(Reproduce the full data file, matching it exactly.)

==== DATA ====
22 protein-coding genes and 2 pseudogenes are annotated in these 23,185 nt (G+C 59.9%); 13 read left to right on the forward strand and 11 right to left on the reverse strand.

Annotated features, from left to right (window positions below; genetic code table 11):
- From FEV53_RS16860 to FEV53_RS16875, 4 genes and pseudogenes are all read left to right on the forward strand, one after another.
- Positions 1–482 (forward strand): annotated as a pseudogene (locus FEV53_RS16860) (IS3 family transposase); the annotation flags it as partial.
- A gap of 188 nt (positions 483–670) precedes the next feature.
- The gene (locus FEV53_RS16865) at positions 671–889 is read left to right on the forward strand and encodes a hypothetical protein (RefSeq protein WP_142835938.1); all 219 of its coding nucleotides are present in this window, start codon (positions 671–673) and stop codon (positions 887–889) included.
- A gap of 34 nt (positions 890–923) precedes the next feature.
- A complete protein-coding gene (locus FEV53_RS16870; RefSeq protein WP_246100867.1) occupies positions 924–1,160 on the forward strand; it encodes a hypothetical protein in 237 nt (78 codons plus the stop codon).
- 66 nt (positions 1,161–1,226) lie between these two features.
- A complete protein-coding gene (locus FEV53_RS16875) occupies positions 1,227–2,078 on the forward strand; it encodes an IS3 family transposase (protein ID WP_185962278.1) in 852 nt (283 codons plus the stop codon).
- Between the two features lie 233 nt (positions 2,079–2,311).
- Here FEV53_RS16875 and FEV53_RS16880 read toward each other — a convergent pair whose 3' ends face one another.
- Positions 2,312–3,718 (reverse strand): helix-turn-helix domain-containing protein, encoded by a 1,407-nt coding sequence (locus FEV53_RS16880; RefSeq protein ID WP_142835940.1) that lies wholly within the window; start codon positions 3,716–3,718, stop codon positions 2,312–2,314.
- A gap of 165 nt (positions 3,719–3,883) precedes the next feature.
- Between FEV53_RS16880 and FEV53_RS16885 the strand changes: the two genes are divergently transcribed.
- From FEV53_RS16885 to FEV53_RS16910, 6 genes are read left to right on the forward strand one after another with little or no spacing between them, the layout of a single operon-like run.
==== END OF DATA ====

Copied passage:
22 protein-coding genes and 2 pseudogenes are annotated in these 23,185 nt (G+C 59.9%); 13 read left to right on the forward strand and 11 right to left on the reverse strand.

Annotated features, from left to right (window positions below; genetic code table 11):
- From FEV53_RS16860 to FEV53_RS16875, 4 genes and pseudogenes are all read left to right on the forward strand, one after another.
- Positions 1–482 (forward strand): annotated as a pseudogene (locus FEV53_RS16860) (IS3 family transposase); the annotation flags it as partial.
- A gap of 188 nt (positions 483–670) precedes the next feature.
- The gene (locus FEV53_RS16865) at positions 671–889 is read left to right on the forward strand and encodes a hypothetical protein (RefSeq protein WP_142835938.1); all 219 of its coding nucleotides are present in this window, start codon (positions 671–673) and stop codon (positions 887–889) included.
- A gap of 34 nt (positions 890–923) precedes the next feature.
- A complete protein-coding gene (locus FEV53_RS16870; RefSeq protein WP_246100867.1) occupies positions 924–1,160 on the forward strand; it encodes a hypothetical protein in 237 nt (78 codons plus the stop codon).
- 66 nt (positions 1,161–1,226) lie between these two features.
- A complete protein-coding gene (locus FEV53_RS16875) occupies positions 1,227–2,078 on the forward strand; it encodes an IS3 family transposase (protein ID WP_185962278.1) in 852 nt (283 codons plus the stop codon).
- Between the two features lie 233 nt (positions 2,079–2,311).
- Here FEV53_RS16875 and FEV53_RS16880 read toward each other — a convergent pair whose 3' ends face one another.
- Positions 2,312–3,718 (reverse strand): helix-turn-helix domain-containing protein, encoded by a 1,407-nt coding sequence (locus FEV53_RS16880; RefSeq protein ID WP_142835940.1) that lies wholly within the window; start codon positions 3,716–3,718, stop codon positions 2,312–2,314.
- A gap of 165 nt (positions 3,719–3,883) precedes the next feature.
- Between FEV53_RS16880 and FEV53_RS16885 the strand changes: the two genes are divergently transcribed.
- From FEV53_RS16885 to FEV53_RS16910, 6 genes are read left to right on the forward strand one after another with little or no spacing between them, the layout of a single operon-like run.